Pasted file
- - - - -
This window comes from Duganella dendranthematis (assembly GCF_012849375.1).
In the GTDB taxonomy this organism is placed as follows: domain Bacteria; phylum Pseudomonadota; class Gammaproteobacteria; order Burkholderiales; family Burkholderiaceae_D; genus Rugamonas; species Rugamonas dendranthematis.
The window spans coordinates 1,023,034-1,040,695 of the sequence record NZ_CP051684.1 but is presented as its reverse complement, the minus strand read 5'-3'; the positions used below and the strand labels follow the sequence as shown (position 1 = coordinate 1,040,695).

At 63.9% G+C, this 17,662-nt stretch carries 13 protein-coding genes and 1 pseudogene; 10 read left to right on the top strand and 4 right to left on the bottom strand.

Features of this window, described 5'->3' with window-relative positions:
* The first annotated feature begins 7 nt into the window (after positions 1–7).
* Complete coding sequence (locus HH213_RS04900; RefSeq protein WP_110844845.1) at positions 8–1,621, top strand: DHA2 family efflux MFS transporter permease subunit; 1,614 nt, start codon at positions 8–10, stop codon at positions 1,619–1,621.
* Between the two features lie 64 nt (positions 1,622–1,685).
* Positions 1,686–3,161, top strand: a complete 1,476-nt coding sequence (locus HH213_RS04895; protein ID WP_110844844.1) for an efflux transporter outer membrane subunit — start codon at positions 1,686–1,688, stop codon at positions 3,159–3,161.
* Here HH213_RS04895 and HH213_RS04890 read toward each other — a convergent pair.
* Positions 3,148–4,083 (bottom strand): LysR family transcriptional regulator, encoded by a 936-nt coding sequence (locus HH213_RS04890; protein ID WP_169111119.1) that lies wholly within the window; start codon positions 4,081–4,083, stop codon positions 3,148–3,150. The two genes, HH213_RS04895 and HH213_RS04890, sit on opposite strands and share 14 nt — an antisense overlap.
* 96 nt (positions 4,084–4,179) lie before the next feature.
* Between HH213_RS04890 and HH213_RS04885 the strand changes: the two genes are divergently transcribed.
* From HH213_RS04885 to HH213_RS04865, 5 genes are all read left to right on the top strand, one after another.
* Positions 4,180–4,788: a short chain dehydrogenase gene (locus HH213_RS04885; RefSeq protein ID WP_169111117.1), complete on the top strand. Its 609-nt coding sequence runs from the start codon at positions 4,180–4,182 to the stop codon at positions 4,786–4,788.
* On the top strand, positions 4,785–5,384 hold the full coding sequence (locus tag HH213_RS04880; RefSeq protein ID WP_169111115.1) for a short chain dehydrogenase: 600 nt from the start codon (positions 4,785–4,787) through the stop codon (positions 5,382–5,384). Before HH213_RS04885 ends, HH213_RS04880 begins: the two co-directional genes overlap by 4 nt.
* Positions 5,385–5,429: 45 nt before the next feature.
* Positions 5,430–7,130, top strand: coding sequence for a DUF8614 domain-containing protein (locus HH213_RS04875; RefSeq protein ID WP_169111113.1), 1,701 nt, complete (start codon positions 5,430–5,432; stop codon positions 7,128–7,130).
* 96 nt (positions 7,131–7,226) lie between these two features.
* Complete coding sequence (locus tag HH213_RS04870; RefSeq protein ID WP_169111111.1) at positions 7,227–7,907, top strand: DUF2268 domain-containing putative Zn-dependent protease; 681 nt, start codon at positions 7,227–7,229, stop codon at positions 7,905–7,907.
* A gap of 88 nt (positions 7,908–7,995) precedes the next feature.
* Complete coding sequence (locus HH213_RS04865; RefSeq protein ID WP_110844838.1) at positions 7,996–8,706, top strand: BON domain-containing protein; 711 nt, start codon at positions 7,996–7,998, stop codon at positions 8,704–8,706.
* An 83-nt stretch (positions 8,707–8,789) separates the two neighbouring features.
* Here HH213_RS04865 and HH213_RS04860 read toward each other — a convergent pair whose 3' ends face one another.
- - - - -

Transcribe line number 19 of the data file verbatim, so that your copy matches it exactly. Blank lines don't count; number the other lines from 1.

* 96 nt (positions 7,131–7,226) lie between these two features.